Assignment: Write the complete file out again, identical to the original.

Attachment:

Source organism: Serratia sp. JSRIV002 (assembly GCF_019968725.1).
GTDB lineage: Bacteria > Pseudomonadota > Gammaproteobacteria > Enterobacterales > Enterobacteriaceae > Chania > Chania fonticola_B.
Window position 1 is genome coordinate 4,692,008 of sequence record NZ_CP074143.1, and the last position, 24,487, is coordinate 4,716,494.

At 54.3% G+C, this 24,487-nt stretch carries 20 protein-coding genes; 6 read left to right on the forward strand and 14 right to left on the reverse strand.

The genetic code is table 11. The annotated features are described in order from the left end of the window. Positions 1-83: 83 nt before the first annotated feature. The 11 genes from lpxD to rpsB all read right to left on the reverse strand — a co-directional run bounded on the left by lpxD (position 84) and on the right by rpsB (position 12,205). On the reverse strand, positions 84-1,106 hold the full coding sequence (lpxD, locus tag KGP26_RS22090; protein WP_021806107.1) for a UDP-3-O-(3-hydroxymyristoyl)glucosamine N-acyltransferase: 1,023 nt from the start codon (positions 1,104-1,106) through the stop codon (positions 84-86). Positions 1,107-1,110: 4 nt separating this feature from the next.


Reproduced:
Source organism: Serratia sp. JSRIV002 (assembly GCF_019968725.1).
GTDB lineage: Bacteria > Pseudomonadota > Gammaproteobacteria > Enterobacterales > Enterobacteriaceae > Chania > Chania fonticola_B.
Window position 1 is genome coordinate 4,692,008 of sequence record NZ_CP074143.1, and the last position, 24,487, is coordinate 4,716,494.

At 54.3% G+C, this 24,487-nt stretch carries 20 protein-coding genes; 6 read left to right on the forward strand and 14 right to left on the reverse strand.

The genetic code is table 11. The annotated features are described in order from the left end of the window. Positions 1-83: 83 nt before the first annotated feature. The 11 genes from lpxD to rpsB all read right to left on the reverse strand — a co-directional run bounded on the left by lpxD (position 84) and on the right by rpsB (position 12,205). On the reverse strand, positions 84-1,106 hold the full coding sequence (lpxD, locus tag KGP26_RS22090; protein WP_021806107.1) for a UDP-3-O-(3-hydroxymyristoyl)glucosamine N-acyltransferase: 1,023 nt from the start codon (positions 1,104-1,106) through the stop codon (positions 84-86). Positions 1,107-1,110: 4 nt separating this feature from the next.